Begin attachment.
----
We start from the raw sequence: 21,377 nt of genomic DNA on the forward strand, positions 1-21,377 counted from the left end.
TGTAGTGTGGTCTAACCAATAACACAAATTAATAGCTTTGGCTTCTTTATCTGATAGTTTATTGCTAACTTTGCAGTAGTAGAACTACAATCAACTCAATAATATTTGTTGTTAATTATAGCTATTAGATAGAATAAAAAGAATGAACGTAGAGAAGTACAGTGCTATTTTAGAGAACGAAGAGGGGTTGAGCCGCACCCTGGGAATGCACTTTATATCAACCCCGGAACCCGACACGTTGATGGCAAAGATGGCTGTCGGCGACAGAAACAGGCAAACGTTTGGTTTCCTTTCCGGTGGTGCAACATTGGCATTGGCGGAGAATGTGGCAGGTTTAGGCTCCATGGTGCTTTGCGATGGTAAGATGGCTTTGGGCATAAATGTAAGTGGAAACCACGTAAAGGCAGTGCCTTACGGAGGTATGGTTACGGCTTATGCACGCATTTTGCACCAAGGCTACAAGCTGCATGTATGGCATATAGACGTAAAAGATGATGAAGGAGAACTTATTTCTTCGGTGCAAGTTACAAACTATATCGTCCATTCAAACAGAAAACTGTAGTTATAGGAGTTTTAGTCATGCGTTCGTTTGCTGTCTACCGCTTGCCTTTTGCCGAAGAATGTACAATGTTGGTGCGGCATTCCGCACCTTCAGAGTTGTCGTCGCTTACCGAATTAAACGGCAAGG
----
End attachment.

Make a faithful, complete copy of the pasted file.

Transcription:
We start from the raw sequence: 21,377 nt of genomic DNA on the forward strand, positions 1-21,377 counted from the left end.
TGTAGTGTGGTCTAACCAATAACACAAATTAATAGCTTTGGCTTCTTTATCTGATAGTTTATTGCTAACTTTGCAGTAGTAGAACTACAATCAACTCAATAATATTTGTTGTTAATTATAGCTATTAGATAGAATAAAAAGAATGAACGTAGAGAAGTACAGTGCTATTTTAGAGAACGAAGAGGGGTTGAGCCGCACCCTGGGAATGCACTTTATATCAACCCCGGAACCCGACACGTTGATGGCAAAGATGGCTGTCGGCGACAGAAACAGGCAAACGTTTGGTTTCCTTTCCGGTGGTGCAACATTGGCATTGGCGGAGAATGTGGCAGGTTTAGGCTCCATGGTGCTTTGCGATGGTAAGATGGCTTTGGGCATAAATGTAAGTGGAAACCACGTAAAGGCAGTGCCTTACGGAGGTATGGTTACGGCTTATGCACGCATTTTGCACCAAGGCTACAAGCTGCATGTATGGCATATAGACGTAAAAGATGATGAAGGAGAACTTATTTCTTCGGTGCAAGTTACAAACTATATCGTCCATTCAAACAGAAAACTGTAGTTATAGGAGTTTTAGTCATGCGTTCGTTTGCTGTCTACCGCTTGCCTTTTGCCGAAGAATGTACAATGTTGGTGCGGCATTCCGCACCTTCAGAGTTGTCGTCGCTTACCGAATTAAACGGCAAGG